Bill English stealthy? Maybe we should take away his megaphone to make his plans more open

June 30, 2015

The word “stealth” takes on new meaning in the lexicons of the lefties.

Listen to their leader, Andrew Little, for an example of how they use it:

Plans to offload state houses to social housing providers is “an asset sale by stealth,” the Labour Party says.

The deluded Andy is banging on about an expression of interest from an Australian company, Horizon Homes, to buy surplus state housing stock.

He is claiming the Government has given no reason why the houses should be sold offshore,

But having surplus stock and wanting to find a buyer seems reason enough if you are not too fussy about where the buyers live – so long as their money is good (which perhaps rules out the Greeks for now).

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Rooftop protest could make it harder for the public to see MPs (and Annette King to skip to the loo)

June 26, 2015

Gotta say Alf hopes the book is thrown at the Greenpeace tossers who staged the day-long protest yesterday over what they say is government inaction on climate change.

Even better, let’s throw a library of books at them because this should inflict greater hurt.

The tiresome foursome are believed to have used scaffolding at the rear of Parliament to get onto the building, then make their way to the ledge which overlooks the forecourt.

Alf didn’t pay much attention to their antics, but it seems they placed solar panels there and unfurled a benner with a photo of the Prime Minister, John Key, and the words “cut pollution, create jobs – yeah, nah”.

Not all MPs were too dismayed but according to Radio NZ:

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Wellington Regional Council clobbers ratepayers with near-10pc rates rise – so why just one “no” vote?

June 16, 2015

Alf is disinclined, usually, to see much good in the political decisions of lefties

But he was pleasantly surprised to find Paul Swain doing the right thing by hard-pressed ratepayers in the Wellington Regional Council’s domain, which reaches over the Rimutakas and into the Wairarapa.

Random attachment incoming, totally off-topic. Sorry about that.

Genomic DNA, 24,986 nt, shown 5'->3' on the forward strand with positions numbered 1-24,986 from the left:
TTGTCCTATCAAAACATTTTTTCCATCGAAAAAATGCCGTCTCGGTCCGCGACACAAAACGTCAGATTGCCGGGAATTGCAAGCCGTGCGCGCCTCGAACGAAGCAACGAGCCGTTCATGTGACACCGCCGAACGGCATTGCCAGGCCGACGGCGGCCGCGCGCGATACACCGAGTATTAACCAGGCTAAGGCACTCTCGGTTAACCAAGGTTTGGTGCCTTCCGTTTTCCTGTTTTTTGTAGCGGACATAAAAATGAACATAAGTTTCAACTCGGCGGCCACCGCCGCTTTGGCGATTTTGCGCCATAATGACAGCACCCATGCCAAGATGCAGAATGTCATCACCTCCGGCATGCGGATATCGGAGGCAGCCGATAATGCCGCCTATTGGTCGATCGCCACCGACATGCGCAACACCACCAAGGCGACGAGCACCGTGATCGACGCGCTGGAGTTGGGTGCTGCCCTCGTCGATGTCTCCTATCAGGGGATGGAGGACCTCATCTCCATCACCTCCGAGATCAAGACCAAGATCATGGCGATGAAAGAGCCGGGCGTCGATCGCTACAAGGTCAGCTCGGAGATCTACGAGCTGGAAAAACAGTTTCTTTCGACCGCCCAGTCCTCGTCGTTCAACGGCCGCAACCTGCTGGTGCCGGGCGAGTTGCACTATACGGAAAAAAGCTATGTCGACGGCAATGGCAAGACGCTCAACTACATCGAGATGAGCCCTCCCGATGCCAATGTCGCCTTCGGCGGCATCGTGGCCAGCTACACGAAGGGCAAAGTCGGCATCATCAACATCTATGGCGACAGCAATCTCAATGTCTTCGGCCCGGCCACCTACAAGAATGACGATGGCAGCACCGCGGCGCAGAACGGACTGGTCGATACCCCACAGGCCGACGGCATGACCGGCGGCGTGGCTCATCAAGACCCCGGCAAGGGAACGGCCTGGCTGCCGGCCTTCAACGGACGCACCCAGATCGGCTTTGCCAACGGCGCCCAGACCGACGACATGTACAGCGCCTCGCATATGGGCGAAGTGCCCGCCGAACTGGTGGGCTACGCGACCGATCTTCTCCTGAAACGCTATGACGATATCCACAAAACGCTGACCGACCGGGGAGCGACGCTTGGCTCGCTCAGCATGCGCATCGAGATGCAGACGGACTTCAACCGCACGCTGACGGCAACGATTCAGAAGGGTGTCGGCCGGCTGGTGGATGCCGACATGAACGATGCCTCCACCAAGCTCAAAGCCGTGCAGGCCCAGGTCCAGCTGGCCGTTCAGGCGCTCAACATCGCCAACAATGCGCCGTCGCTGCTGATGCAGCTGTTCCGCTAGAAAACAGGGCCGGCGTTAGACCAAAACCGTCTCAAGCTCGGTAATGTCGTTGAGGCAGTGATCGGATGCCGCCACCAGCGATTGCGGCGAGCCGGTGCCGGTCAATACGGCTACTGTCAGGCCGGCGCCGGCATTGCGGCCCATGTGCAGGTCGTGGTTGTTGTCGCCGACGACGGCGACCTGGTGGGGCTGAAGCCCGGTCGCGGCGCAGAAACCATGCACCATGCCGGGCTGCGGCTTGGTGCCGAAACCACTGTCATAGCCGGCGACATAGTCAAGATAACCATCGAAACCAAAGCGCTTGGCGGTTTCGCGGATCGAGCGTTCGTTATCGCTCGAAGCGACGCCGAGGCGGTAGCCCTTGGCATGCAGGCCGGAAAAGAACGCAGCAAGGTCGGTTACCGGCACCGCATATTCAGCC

Swain has voted against a rates hike of almost 10 per cent but was something of a Lone Ranger on this matter.

The rest of the council voted for the rates rise and $550,000 of funding for the Capital Connection to be written into Greater Wellington Regional Council’s long-term budget.

Here’s how Stuff reports on the matter:

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So that’s what the white man’s science did not realise – cleaning up Kapiti’s water calls for eels

June 3, 2015
Mayor Church ... out of his depth without the right science.

Mayor Church … out of his depth without the right science.

Well, isn’t this a splendid example of Treaty-based togetherness?

Actually, the best people to answer that question should be the good people of Kapiti who may – or may not – have woken to a pleasant surprise.

According to this Radio NZ report, the council they had elected in 2013 to do good things for them, including manage their water supply, had recognised it was not up to the job.

It had whistled in some help – or maybe it eagerly accepted the help which was offered.

Much more important, the sad-sack council has recognised the serious shortcomings of the white man’s science and is being bailed out by the belated application of Maori science.

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Seditionists should forget about sacking Her Majesty and give more thought to the equality they promote

May 30, 2015

An outfit calling itself the undergroundREPUBLIC has emerged from the sewers or some dank hole to say it’s time to say goodbye to Queen Elizabeth as our Head of State.

Probably they don’t know the words of Happy Birthday and would rather be rid of our monarch than wish her a happy birthday and sing that song.

Accordingly, they are asking: “Why do we celebrate the Queen’s Birthday ……. Seriously???”

They (or maybe there is just one) have expressed their sedition in a media statement today.

“Bye Bye Liz” …. Let’s elect our own President as a figurehead, like other modern democratic countries do… a kiwi who makes us proud to be a New Zealander.”

“Let’s put this person’s head on our coinage for the duration they are our Head of State.”

“It would be easy to have nominations with 500 signatures, forwarded to the Electoral Commission so that we can vote in our President at the same time we vote for our representatives.”